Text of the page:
Posted by: quiscus | November 11, 2010

November 11, 2010

1.  “Thank a Vet?

Why should we?


Why should we call them heroes, give them military discounts, grant them veterans preference, express our support for them with ribbons on our cars, honor them with a holiday, hold military appreciation church services for them, and thank them for their “service”?

For reasons I explained in “U.S. Presidents and Those Who Kill for Them,” World War II marks the permanent establishment of the American military as the president’s personal attack force to kill by his decree Koreans, Vietnamese, Laotians, Cambodians, Grenadians, Panamanians, Yugoslavs, Serbians, Afghans, Iraqis, Somalis, Yemenis, and Pakistanis. Next on the list is Iranians. Sometimes these presidential decrees are rubberstamped by a congressional authorization to use force, but they are always preceded by presidential lies and warmonger propaganda.

The most undeserved and oftentimes disgusting outpouring of thankfulness I have ever seen is over those who have fought or are fighting in Iraq and Afghanistan. The praise and adoration of those fighting in “the front lines in the war on terror” reaches its apex on Veterans Day, which has become a day to defend U.S. wars and recognize all things military. These soldiers certainly have done nothing worthy of thanks. Sure, they have rebuilt infrastructure – after bombing it to smithereens. They no doubt removed a brutal dictator – and unleashed American brutality in the process. And yes, they have rescued orphan children – after blowing their parents and brothers and sisters to kingdom come.

What is there to thank our soldiers for? They are not defending our freedoms. They are not keeping us safe from our enemies. They are not protecting us from terrorists. They are not guaranteeing our First Amendment rights. They are not defending U.S. borders. They are not guarding U.S. shores. They are not patrolling U.S. coasts. They are not enforcing no-fly zones over U.S. skies. They are not fighting “over there” so we don’t have to fight “over here.” They are not avenging 9/11. They are not safeguarding the American way of life. Oh, and they are not ensuring that I have the liberty to write what I do about the military.

What, then, should we thank our soldiers for? Should we thank them for fighting an unconstitutional war, an unscriptural war, an immoral war, an offensive war, an unjust war, or a senseless war? Should we thank our veterans for helping to carry out an aggressive, reckless, belligerent, and interventionist foreign policy? Should we thank the military for sucking $1 trillion out of the federal budget?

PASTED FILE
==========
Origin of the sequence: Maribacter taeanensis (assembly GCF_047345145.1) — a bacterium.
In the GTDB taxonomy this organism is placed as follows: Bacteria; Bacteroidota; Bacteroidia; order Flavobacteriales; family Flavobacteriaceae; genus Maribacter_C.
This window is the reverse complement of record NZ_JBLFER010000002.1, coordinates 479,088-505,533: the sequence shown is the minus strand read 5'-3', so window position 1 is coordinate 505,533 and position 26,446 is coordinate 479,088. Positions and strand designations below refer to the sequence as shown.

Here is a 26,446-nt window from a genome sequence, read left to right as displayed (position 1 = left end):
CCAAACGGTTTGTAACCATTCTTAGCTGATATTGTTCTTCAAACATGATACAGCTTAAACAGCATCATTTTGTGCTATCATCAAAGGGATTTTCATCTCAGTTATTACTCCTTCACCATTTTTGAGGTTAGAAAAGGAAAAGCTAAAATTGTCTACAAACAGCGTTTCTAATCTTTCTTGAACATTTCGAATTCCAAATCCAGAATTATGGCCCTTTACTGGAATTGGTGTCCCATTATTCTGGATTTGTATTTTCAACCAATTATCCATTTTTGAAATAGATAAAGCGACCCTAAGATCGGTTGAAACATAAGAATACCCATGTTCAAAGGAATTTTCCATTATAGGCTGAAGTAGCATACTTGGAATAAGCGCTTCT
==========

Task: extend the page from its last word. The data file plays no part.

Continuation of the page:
But, some will say, these soldiers are just doing their jobs. They can’t help it if the U.S. military sends them to fight in an unjust war in Iraq or Afghanistan. They are just following orders. They didn’t enlist in the military to kill people.

What would any sane man think about a doctor who takes a job at a hospital knowing that the hospital instructs its doctors to euthanize old and sickly patients – and then says he was just doing his job, following orders, and didn’t take the job to kill people?


Why are soldiers treated so differently? Why do they get a pass on committing or supporting those who commit murder and mayhem?”

http://www.lewrockwell.com/vance/vance216.html

2.  “Foreign Aid for Scoundrels

The international aid system has a dirty secret. Despite much rhetoric to the contrary, the nations and organizations that donate and distribute aid do not care much about democracy and they still actively support dictators. The conventional narrative is that donors supported dictators only during the cold war and ever since have promoted democracy. This is wrong.

A more important political motive for aid is independent of cold wars or wars on terror. Aid agencies exist to give aid, so they must keep the money flowing. The department of an aid agency assigned to help a country may not get a budget next year if its officials don’t disburse to the country’s ruler this year; so they hand out funds no matter how autocratic he is. (The autocratic recipients know this and know they can ignore any “raised concerns” about democracy, including human rights.) Only the most well-publicized and egregious violators of democratic principles—like Robert Mugabe—get cut off.

http://www.nybooks.com/articles/archives/2010/nov/25/foreign-aid-scoundrels/?page=1

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